Two possible futures loom before Miss Anne Davenport. The first option: sharing an unhappy home with her father and soon-to-be stepmother. The second: a life of independence at the Spinster House--if only her friend, Cat, would vacate the premises and marry the Duke of Hart. A well-placed whisper about the pair's secret tryst might speed the course of true love. But the duke's stubborn cousin poses an obstacle. A ridiculously handsome, very persuasive obstacle…
Nate, Marquess of Haywood, has spent his life looking out for the duke, hoping to stave off a family curse. The only way to keep his cousin alive is to keep him single. That means convincing the intriguing Miss Davenport that her lovely lips could be put to far better use than gossiping. Kissing, for instance. In fact, Nate is beginning to hope that Miss Davenport's destiny lies not in the Spinster House at all, but with him …
Good continuation of the series. This book, about the second of the women vying for the Spinster House, takes place at the same time as the first book (What to Do with a Duke). Anne really wants to be the one chosen to live in Spinster House, as her father is about to remarry - to a woman younger than Anne, with two young sons. The thought of living with them horrifies her. Unfortunately, her friend Cat is the one chosen, leaving Anne stuck at home. That is unless she can encourage Cat to marry the Duke of Hart. But as much as she wants the marriage to happen, the duke's cousin is equally determined that it won't.
Nate has spent his entire life watching out for Marcus. The family curse, which states that no Duke of Hart will live to see his heir born, has been in effect for 200 years. The only way to keep Marcus alive is to keep him single for as long as possible. Which means he has to keep Anne from talking about the tryst that she witnessed.
I really enjoyed the development of Anne and Nate's relationship. It started out quite antagonistic, as each was determined to get their own way. But under that initial antagonism is an undeniable attraction. It gets quite a jump start in the garden of Spinster House, as a confrontation over the tryst they witness turns heated, then passionate. Their argument is interrupted when the cat, Poppy, succeeds in causing them to trip and fall, landing in a very provocative position. Nate's "male instincts" take over and things nearly got out of hand. They manage to extricate themselves with no harm done, but forgetting is another question entirely.
Nate and Anne part ways, only to meet unexpectedly at a house party. I felt bad for Anne at this point, because it quickly becomes obvious that her father's relationship with the widow has moved much faster than she thought and an announcement was imminent. Nate was there as a family friend, filling in for another family member who backed out at the last minute. There was also some awkwardness as the other members of the house party do everything they can to throw Nate and Anne together. He saw the writing on the wall and tried to save Anne from embarrassment. The dinner scene was pretty funny as Anne imbibed a bit too much and Nate tried to stop her. I also loved Nate's sensitivity and kindness as he got Anne away quickly after the announcement. I loved seeing them in the garden as Anne lost many of her inhibitions thanks to the alcohol consumed, and Nate tried so hard to resist. His care for her under difficult circumstances is pretty sweet.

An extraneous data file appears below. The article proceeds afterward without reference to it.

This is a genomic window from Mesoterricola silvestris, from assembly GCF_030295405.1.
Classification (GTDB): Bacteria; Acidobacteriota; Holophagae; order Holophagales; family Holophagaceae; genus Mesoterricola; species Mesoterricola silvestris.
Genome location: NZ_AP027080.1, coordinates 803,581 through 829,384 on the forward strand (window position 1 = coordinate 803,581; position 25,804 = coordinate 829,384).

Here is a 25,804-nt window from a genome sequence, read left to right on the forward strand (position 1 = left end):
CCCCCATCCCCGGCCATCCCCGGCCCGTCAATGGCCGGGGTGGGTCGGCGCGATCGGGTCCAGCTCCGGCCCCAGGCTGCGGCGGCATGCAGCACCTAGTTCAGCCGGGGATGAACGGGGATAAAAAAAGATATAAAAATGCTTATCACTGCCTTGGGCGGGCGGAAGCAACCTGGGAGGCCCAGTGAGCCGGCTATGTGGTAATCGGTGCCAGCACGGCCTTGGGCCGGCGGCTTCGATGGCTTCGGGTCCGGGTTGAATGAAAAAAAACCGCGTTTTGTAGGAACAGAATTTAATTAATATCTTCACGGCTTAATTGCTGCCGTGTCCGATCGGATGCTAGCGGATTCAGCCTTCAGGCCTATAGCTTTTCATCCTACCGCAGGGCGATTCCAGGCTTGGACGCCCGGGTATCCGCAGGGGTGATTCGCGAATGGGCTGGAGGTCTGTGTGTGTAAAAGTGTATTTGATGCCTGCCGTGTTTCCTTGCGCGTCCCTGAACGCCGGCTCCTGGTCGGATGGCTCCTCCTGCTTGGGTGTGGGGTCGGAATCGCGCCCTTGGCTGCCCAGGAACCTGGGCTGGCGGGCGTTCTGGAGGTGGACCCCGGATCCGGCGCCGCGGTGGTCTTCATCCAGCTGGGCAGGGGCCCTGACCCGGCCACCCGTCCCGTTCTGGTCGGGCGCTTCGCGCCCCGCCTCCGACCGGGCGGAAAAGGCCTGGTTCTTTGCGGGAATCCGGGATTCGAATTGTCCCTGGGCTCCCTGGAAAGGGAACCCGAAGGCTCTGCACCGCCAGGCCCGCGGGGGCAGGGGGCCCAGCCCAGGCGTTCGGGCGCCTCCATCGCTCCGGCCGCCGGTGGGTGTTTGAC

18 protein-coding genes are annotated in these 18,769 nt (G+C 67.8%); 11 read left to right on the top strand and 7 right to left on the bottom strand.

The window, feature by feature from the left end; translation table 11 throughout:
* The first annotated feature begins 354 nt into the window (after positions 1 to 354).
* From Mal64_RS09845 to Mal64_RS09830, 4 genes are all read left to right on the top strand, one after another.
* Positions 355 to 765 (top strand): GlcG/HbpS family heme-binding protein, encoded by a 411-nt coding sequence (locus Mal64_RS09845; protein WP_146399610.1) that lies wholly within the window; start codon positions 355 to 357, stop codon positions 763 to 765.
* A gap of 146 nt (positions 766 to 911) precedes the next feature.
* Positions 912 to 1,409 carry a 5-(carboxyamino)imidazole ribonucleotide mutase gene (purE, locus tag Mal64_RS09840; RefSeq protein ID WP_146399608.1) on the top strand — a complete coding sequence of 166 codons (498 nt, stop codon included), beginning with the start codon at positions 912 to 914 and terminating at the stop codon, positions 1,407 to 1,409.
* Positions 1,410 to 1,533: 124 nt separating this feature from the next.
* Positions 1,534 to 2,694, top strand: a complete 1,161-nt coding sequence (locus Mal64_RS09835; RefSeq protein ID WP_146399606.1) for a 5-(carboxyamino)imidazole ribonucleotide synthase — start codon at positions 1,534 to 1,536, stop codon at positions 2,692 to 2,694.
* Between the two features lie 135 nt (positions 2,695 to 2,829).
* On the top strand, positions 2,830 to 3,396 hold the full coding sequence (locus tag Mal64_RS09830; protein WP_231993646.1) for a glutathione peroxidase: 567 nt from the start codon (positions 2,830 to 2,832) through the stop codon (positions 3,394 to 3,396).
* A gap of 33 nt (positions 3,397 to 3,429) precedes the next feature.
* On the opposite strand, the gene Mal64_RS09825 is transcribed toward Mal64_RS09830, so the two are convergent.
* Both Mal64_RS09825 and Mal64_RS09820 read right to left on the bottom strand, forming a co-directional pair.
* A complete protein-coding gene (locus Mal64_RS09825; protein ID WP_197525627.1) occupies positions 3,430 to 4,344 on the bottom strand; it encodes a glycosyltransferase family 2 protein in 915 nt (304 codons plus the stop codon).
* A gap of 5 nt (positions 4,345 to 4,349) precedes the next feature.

As the party goes on Nate and Anne spend more time together under some pretty unusual circumstances. I loved their time together with the widow's sons, who brought out the best in both Anne and Nate. I loved seeing the protectiveness that both displayed toward the boys and each other. Anne realizes that she has fallen in love with Nate. He is a bit freaked out about his feelings, especially since he sees no way for them to be together while he watches out for Marcus.
When Anne's reputation is threatened, Nate seizes the opportunity to propose marriage and is stunned when she turns him down. Though he returns to London and tries to resume his normal life, things just aren't the same. It gets worse when Marcus states his intention to marry Cat, and Nate blames Anne. He makes a bit of an ass of himself at the wedding, before realizing that he needs to apologize to Anne. I loved the help he had from a certain cat, who made sure they spent enough time together to face their feelings.
I liked both Anne and Nate though I had some issues with each of them also. Anne was sweet and kind most of the time but did have moments of selfishness too. I understood her fear that her father was being taken advantage of since the widow was so much younger, but she also didn't seem to understand that maybe he was lonely. I liked that Anne became a little more sympathetic after Nate talked to her. Nate was an honorable man who was also loyal to those he cared about. He was a bit overprotective of Marcus thanks to the fear instilled in him by his mother, and I completely understood Marcus's frustration. Nate's attraction to and fascination with Anne was fun to watch, especially when the attraction would get out of hand. His conversations with his "man parts" were hysterical as he would try to get himself under control.
Throughout the story, Anne's father really ticked me off. He didn't seem to take her feelings into consideration at all. I didn't expect him to give up his plans, but it looked like he was doing his best to shove Anne out the door as fast as he could. I hated the way he treated her at the house party. I didn't care for the widow either. She made no effort to get to know Anne and seemed to be the driving force behind shoving Anne toward Nate.
I'm looking forward to the last book in the series and seeing what happens with Jane. She seemed to be a little too willing to do anything to get her way as far as getting Spinster House went. It will be interesting to see what love has in store for her.